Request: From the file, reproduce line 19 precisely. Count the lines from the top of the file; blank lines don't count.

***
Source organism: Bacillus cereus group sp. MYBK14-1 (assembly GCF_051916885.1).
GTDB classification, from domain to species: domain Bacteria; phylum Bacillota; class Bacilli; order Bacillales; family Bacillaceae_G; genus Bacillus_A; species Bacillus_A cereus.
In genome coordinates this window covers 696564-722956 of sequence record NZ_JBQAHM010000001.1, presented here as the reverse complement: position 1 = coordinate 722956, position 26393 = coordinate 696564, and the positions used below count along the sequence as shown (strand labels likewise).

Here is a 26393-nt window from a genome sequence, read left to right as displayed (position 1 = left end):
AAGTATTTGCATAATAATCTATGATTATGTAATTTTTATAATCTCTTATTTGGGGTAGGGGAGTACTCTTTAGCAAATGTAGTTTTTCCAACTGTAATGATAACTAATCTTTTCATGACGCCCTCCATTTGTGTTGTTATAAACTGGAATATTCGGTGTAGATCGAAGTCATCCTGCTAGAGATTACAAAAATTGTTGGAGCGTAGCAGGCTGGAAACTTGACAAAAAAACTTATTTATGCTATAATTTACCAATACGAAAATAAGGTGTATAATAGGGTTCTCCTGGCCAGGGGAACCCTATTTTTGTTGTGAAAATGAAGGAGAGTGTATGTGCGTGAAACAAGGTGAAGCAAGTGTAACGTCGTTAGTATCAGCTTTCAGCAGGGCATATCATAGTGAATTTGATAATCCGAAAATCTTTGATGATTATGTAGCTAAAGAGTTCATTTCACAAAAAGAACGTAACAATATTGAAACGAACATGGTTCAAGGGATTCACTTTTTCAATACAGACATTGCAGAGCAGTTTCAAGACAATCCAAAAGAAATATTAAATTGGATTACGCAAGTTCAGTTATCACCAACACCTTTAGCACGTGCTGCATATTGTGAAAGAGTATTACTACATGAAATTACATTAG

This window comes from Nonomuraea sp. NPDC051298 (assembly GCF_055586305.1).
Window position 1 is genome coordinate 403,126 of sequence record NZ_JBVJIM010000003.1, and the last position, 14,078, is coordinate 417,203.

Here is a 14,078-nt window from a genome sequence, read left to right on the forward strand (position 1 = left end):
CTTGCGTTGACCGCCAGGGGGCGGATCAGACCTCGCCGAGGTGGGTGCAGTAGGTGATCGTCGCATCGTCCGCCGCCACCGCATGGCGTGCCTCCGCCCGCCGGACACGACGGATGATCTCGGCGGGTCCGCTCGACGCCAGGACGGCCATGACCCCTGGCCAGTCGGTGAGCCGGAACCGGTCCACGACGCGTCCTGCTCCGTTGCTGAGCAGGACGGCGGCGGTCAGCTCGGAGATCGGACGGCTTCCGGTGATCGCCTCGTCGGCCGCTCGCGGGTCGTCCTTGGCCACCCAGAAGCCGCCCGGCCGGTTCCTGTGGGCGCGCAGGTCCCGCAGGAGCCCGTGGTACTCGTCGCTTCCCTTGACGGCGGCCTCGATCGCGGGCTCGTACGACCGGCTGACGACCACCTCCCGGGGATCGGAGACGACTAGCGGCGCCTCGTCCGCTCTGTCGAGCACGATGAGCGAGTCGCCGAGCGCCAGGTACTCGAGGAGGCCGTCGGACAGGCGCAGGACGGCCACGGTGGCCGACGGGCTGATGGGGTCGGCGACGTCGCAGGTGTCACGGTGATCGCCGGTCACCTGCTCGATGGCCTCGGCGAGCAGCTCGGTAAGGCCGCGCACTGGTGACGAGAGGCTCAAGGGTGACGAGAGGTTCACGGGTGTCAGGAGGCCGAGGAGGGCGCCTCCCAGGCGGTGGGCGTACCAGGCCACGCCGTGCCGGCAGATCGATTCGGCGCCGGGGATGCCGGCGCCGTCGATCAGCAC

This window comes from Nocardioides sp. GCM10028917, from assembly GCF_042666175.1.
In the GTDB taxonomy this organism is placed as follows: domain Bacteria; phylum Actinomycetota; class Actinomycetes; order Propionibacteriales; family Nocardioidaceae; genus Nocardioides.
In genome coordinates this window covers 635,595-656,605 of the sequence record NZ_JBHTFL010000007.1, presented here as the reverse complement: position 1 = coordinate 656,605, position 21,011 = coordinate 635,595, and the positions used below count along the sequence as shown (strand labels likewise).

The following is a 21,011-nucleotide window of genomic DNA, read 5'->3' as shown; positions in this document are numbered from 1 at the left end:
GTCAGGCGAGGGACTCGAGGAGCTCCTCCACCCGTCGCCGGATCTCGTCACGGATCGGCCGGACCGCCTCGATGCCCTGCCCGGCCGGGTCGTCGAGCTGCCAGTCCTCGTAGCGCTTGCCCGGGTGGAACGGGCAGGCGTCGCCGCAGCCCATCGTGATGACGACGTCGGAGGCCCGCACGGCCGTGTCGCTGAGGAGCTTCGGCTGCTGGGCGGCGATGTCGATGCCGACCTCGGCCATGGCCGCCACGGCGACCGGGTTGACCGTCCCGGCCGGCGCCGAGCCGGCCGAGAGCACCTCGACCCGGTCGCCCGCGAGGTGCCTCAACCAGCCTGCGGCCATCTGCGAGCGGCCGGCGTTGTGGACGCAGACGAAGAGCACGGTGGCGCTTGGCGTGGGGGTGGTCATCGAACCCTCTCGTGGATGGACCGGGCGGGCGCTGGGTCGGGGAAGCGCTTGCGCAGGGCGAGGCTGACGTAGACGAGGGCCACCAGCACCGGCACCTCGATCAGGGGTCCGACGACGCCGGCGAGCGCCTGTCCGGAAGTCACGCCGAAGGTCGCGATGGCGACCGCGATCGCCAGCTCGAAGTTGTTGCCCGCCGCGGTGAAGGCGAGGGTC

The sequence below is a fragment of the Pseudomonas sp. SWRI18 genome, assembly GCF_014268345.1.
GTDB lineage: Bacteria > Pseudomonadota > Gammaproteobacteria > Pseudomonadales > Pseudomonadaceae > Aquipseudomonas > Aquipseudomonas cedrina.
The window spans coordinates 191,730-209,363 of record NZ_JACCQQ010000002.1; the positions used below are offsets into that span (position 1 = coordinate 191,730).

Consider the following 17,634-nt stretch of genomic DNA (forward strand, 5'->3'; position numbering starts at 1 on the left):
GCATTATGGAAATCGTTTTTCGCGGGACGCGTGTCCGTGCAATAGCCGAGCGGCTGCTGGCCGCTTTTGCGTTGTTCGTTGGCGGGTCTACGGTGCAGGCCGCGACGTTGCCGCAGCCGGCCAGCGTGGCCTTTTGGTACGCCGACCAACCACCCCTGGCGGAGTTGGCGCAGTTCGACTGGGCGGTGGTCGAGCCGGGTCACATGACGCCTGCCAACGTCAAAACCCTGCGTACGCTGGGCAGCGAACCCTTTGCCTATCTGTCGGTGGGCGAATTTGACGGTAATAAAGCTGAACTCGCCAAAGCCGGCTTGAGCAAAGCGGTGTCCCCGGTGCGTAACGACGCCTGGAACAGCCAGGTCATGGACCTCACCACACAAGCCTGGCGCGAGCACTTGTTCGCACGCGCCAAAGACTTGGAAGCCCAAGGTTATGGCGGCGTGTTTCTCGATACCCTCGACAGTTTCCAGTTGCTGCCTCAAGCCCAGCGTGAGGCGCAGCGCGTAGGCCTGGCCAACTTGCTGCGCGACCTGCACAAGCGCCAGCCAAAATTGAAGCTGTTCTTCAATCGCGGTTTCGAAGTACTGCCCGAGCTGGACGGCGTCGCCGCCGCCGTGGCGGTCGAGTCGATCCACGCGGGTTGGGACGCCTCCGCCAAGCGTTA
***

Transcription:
GCATTATGGAAATCGTTTTTCGCGGGACGCGTGTCCGTGCAATAGCCGAGCGGCTGCTGGCCGCTTTTGCGTTGTTCGTTGGCGGGTCTACGGTGCAGGCCGCGACGTTGCCGCAGCCGGCCAGCGTGGCCTTTTGGTACGCCGACCAACCACCCCTGGCGGAGTTGGCGCAGTTCGACTGGGCGGTGGTCGAGCCGGGTCACATGACGCCTGCCAACGTCAAAACCCTGCGTACGCTGGGCAGCGAACCCTTTGCCTATCTGTCGGTGGGCGAATTTGACGGTAATAAAGCTGAACTCGCCAAAGCCGGCTTGAGCAAAGCGGTGTCCCCGGTGCGTAACGACGCCTGGAACAGCCAGGTCATGGACCTCACCACACAAGCCTGGCGCGAGCACTTGTTCGCACGCGCCAAAGACTTGGAAGCCCAAGGTTATGGCGGCGTGTTTCTCGATACCCTCGACAGTTTCCAGTTGCTGCCTCAAGCCCAGCGTGAGGCGCAGCGCGTAGGCCTGGCCAACTTGCTGCGCGACCTGCACAAGCGCCAGCCAAAATTGAAGCTGTTCTTCAATCGCGGTTTCGAAGTACTGCCCGAGCTGGACGGCGTCGCCGCCGCCGTGGCGGTCGAGTCGATCCACGCGGGTTGGGACGCCTCCGCCAAGCGTTA